Aramean request for education in mother tongue rejected.
The request marked a first in the history of the Turkish Republic. In remarks appearing in the Vatan daily on Thursday, Sait Susin, a representative from the Aramean community in Turkey, said the ystanbul-based Syriac Kadim Community foundation was planning to open its kindergarten, which would also offer Syriac language lessons. The community submitted a petition to the ystanbul branch of the Education Ministry on June 6 and they received a response rejecting their request on July 26.
Susin talked about the community's experience to deputy chairman of the ruling Justice and Development Party (AK Party) HE-seyin Ecelik during an iftar (fast-breaking dinner) event last week. Ecelik disagreed with the education authorities and said the ystanbul head of the Education Ministry must have misunderstood the request.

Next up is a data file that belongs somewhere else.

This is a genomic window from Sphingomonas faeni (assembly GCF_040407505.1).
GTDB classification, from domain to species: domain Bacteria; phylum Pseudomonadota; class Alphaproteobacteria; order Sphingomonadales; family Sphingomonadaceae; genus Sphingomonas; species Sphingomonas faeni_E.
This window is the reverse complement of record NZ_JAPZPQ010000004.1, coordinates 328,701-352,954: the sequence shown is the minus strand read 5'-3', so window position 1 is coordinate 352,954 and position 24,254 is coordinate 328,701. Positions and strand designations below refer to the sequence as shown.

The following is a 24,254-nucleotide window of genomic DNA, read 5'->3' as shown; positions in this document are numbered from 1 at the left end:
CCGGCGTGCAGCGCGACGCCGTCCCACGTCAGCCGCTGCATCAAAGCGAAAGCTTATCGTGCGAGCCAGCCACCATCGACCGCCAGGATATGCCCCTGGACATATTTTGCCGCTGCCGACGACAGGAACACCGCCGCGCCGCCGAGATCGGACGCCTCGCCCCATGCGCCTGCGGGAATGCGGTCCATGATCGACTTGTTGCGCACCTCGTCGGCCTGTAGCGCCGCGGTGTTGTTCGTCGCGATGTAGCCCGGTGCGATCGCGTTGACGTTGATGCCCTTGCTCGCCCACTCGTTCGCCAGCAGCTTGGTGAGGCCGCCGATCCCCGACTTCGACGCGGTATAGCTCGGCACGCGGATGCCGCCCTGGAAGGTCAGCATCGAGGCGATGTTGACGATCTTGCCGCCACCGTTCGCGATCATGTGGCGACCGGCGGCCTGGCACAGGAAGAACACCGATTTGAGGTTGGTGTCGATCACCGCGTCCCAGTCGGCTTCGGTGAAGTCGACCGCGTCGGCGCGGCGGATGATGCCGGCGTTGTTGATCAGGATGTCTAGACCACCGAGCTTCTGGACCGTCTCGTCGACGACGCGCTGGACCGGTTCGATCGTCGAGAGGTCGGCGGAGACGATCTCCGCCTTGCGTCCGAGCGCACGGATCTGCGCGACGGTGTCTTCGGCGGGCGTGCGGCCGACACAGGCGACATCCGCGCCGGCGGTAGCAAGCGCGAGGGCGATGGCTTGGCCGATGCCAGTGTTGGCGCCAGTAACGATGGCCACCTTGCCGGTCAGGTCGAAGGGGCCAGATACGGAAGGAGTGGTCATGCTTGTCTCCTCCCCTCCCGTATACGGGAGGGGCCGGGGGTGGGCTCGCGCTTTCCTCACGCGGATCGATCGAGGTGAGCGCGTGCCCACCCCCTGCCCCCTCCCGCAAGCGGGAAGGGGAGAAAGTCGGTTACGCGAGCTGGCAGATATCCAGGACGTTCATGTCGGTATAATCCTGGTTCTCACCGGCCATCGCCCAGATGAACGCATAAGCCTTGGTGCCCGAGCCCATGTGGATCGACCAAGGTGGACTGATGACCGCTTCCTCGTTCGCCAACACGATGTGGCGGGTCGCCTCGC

"Our government will meet this demand. We are open to requests by minorities' foundations," Susin quoted Ecelik as saying.
There are roughly 25,000 Arameans in Turkey and 85 percent of their population lives in ystanbul. Susin said the Syriac language dates back to 5,000 years ago and the language was named as such after Arameans were converted to Christianity. The 1923 Treaty of Lausanne, the main agreement regulating minorities in Turkey, recognized only Jewish, Armenian and Greek Orthodox communities as minorities. These groups were given legal rights to establish foundations and deliver education in their languages.
(Cihan/TOday's Zaman) CyHAN
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|Publication:||Cihan News Agency (CNA)|
|Date:||Aug 16, 2012|
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